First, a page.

Bird lovers are asking Charlotte workers and businesses to remember to turn out their office lights at night to help save the lives of migrating birds.
- Their plea is especially urgent for those in multistory buildings and the towers Uptown, where the lights often leave the birds disoriented.
- Smithsonian Migratory Bird Center researchers estimate that somewhere between 365 million and 988 million birds are killed each year in the U.S.
Why it matters: It’s more than about being good-hearted and taking care of small beings. The birds help keep our world in order — a single migrating chimney swift, for instance, can eat up to 12,000 mosquitoes a day.
- Yes, but: Today many of those mosquitoes are loaded up with chemicals, which also makes the birds sick.
Point is: It’s hard out there for a bird these days.
Zoom out: We’re in the peak migration season now through at least the end of this week, with up to 18,000 migrating birds flying through the city each day.
- Charlotte’s on the edge of the Atlantic Flyway, which runs from Greenland and Canada through coastal North Carolina and south through Florida and Cuba and on to South America.
What you can do: Every morning, volunteers from local Audubon chapters walk Charlotte’s streets documenting which species were killed and where. Then they reach out to the building owners with some ways to help.
The Audubon North Carolina’s Lights out North Carolina initiative lists three things you can do:
- Turn off the lights outside of your home, especially upward-facing lights.
- Close blinds and curtains at home and before leaving the office for the day.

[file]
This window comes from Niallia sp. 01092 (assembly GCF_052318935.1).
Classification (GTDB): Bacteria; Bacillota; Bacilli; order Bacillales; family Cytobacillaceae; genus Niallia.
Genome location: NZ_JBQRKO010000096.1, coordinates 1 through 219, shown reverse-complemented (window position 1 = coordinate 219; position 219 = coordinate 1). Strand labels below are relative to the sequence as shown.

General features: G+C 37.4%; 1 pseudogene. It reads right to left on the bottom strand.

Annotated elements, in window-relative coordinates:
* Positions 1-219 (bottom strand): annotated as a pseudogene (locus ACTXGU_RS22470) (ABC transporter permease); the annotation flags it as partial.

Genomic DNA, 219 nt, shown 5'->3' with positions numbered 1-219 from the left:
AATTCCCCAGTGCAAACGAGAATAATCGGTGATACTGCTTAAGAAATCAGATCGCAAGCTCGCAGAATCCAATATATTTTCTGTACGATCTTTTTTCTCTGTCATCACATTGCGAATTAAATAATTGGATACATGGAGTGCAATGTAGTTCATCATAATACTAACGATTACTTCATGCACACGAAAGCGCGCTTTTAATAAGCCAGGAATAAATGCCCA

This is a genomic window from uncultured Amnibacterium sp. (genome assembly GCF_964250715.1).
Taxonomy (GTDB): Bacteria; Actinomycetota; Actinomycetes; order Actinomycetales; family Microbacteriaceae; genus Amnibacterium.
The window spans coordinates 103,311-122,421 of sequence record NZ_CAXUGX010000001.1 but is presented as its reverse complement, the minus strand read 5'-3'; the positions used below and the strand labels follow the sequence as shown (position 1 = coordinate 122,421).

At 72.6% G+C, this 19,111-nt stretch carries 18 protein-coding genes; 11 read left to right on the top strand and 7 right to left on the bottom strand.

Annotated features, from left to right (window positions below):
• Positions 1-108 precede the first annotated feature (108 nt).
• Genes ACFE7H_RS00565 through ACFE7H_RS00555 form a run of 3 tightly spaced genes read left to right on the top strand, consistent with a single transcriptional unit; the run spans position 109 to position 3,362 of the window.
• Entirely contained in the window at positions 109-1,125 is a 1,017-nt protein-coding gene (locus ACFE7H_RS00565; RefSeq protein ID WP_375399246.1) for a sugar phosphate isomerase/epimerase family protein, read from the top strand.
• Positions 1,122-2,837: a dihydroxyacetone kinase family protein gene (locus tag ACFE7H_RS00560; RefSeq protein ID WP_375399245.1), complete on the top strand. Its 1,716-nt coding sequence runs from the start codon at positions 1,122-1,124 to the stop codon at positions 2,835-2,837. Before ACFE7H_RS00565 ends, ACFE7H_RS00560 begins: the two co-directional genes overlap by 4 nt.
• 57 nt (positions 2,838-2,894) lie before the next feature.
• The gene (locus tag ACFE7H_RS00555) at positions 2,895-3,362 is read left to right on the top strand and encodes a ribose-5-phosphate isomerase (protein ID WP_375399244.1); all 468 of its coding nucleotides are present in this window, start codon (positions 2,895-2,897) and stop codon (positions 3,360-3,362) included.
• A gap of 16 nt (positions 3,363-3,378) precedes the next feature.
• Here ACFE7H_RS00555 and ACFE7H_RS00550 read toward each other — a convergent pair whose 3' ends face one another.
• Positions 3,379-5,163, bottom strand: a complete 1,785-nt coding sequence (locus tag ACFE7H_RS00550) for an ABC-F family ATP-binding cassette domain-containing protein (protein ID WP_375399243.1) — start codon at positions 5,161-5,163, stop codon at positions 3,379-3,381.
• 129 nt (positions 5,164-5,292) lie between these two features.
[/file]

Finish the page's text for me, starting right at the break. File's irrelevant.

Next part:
- If you work in an office building, ask your employer to turn out exterior upward-facing lights, as well as interior office lights from 11pm until dawn.
What birds are visiting now: “Warblers!” reader and local bird lover Christian Ayers told me last week. Black and white warblers may stay with us all winter. Others like the American Redstart will have gone through by mid-November, on their way to winter in the Caribbean or Central or South America
- Sandpipers, terns, Flycatchers, and raptors are all coming through now, too.
- Christian says that after peak migration ends, things will taper off and then be over by mid-November. But the birds’ll be back in mid-March, and at that time they’ll be singing.
Chimney swifts have been putting on a show at places like the Rhino Market on West Morehead, swirling in a vortex over the chimney before whooshing down for the night.
They face a troubling time, as more old buildings with chimneys are torn down. The Audubon folks launched an initiative a few years ago asking folks to save those old roost towers, or to build some on your own.
- At the very least, they ask, please don’t cap your old chimney that’s not in use.
Swifts have been able to adapt to urban settings. They spend the night in parking decks and other hidden spots of concrete.
But the migration of 2019 brought the terrible event where hundreds of swifts were spooked out of their roosting spot and began flying blind in the night, one after the other crashing into the glass at the NASCAR Hall of Fame.
It made for spooky, Hitchcock-y videos on social media. But it was far more traumatic than that for the volunteers and professionals who mobilized to save their lives, as I wrote at the time.
Want to see birds? Mecklenburg’s Audubon Society has regular events, including “Swift Night Out” gatherings at East Mecklenburg High. There’s a beginner bird walk on Saturday from 8-11am at Latta Nature Preserve. And a walk through McAlpine Creek next week to see some of the rare birds that have been popping up there.
- See more events in their newsletter.